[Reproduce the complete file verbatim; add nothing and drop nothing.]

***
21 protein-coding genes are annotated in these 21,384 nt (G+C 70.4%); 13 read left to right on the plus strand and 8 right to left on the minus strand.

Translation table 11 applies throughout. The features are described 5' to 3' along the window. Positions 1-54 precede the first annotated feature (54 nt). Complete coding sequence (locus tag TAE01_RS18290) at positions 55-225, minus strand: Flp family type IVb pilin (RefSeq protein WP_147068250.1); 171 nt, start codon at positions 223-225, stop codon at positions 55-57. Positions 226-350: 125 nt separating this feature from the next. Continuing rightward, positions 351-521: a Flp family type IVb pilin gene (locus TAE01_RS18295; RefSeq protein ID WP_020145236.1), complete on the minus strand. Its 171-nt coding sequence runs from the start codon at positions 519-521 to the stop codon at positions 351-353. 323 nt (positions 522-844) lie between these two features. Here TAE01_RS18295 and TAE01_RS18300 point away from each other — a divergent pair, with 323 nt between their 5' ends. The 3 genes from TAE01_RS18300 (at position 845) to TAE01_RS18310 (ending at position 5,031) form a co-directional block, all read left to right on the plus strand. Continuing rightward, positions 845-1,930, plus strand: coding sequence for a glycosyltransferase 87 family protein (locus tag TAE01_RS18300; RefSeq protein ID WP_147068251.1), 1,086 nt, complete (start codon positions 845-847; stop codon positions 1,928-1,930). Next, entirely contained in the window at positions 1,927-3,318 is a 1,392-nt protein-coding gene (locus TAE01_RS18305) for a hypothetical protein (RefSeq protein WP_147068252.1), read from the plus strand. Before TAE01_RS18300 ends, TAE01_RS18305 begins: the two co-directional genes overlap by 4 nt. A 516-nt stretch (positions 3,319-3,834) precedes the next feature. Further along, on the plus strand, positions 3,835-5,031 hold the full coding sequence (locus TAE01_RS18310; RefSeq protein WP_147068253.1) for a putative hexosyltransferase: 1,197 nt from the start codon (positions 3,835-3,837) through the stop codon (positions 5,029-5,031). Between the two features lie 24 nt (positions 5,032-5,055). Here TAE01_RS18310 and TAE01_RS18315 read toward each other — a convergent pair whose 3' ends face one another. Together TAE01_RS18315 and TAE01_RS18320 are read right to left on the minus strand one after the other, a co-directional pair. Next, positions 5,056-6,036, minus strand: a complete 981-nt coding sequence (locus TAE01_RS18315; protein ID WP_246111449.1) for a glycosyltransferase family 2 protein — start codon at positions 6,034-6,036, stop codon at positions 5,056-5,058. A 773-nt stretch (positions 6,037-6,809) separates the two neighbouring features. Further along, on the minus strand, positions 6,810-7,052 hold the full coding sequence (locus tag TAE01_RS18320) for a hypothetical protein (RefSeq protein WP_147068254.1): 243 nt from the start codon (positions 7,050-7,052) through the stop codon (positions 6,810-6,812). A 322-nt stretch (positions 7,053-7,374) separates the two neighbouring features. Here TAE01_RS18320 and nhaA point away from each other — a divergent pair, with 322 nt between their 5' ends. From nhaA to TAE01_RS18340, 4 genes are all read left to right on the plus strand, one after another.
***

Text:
21 protein-coding genes are annotated in these 21,384 nt (G+C 70.4%); 13 read left to right on the plus strand and 8 right to left on the minus strand.

Translation table 11 applies throughout. The features are described 5' to 3' along the window. Positions 1-54 precede the first annotated feature (54 nt). Complete coding sequence (locus tag TAE01_RS18290) at positions 55-225, minus strand: Flp family type IVb pilin (RefSeq protein WP_147068250.1); 171 nt, start codon at positions 223-225, stop codon at positions 55-57. Positions 226-350: 125 nt separating this feature from the next. Continuing rightward, positions 351-521: a Flp family type IVb pilin gene (locus TAE01_RS18295; RefSeq protein ID WP_020145236.1), complete on the minus strand. Its 171-nt coding sequence runs from the start codon at positions 519-521 to the stop codon at positions 351-353. 323 nt (positions 522-844) lie between these two features. Here TAE01_RS18295 and TAE01_RS18300 point away from each other — a divergent pair, with 323 nt between their 5' ends. The 3 genes from TAE01_RS18300 (at position 845) to TAE01_RS18310 (ending at position 5,031) form a co-directional block, all read left to right on the plus strand. Continuing rightward, positions 845-1,930, plus strand: coding sequence for a glycosyltransferase 87 family protein (locus tag TAE01_RS18300; RefSeq protein ID WP_147068251.1), 1,086 nt, complete (start codon positions 845-847; stop codon positions 1,928-1,930). Next, entirely contained in the window at positions 1,927-3,318 is a 1,392-nt protein-coding gene (locus TAE01_RS18305) for a hypothetical protein (RefSeq protein WP_147068252.1), read from the plus strand. Before TAE01_RS18300 ends, TAE01_RS18305 begins: the two co-directional genes overlap by 4 nt. A 516-nt stretch (positions 3,319-3,834) precedes the next feature. Further along, on the plus strand, positions 3,835-5,031 hold the full coding sequence (locus TAE01_RS18310; RefSeq protein WP_147068253.1) for a putative hexosyltransferase: 1,197 nt from the start codon (positions 3,835-3,837) through the stop codon (positions 5,029-5,031). Between the two features lie 24 nt (positions 5,032-5,055). Here TAE01_RS18310 and TAE01_RS18315 read toward each other — a convergent pair whose 3' ends face one another. Together TAE01_RS18315 and TAE01_RS18320 are read right to left on the minus strand one after the other, a co-directional pair. Next, positions 5,056-6,036, minus strand: a complete 981-nt coding sequence (locus TAE01_RS18315; protein ID WP_246111449.1) for a glycosyltransferase family 2 protein — start codon at positions 6,034-6,036, stop codon at positions 5,056-5,058. A 773-nt stretch (positions 6,037-6,809) separates the two neighbouring features. Further along, on the minus strand, positions 6,810-7,052 hold the full coding sequence (locus tag TAE01_RS18320) for a hypothetical protein (RefSeq protein WP_147068254.1): 243 nt from the start codon (positions 7,050-7,052) through the stop codon (positions 6,810-6,812). A 322-nt stretch (positions 7,053-7,374) separates the two neighbouring features. Here TAE01_RS18320 and nhaA point away from each other — a divergent pair, with 322 nt between their 5' ends. From nhaA to TAE01_RS18340, 4 genes are all read left to right on the plus strand, one after another.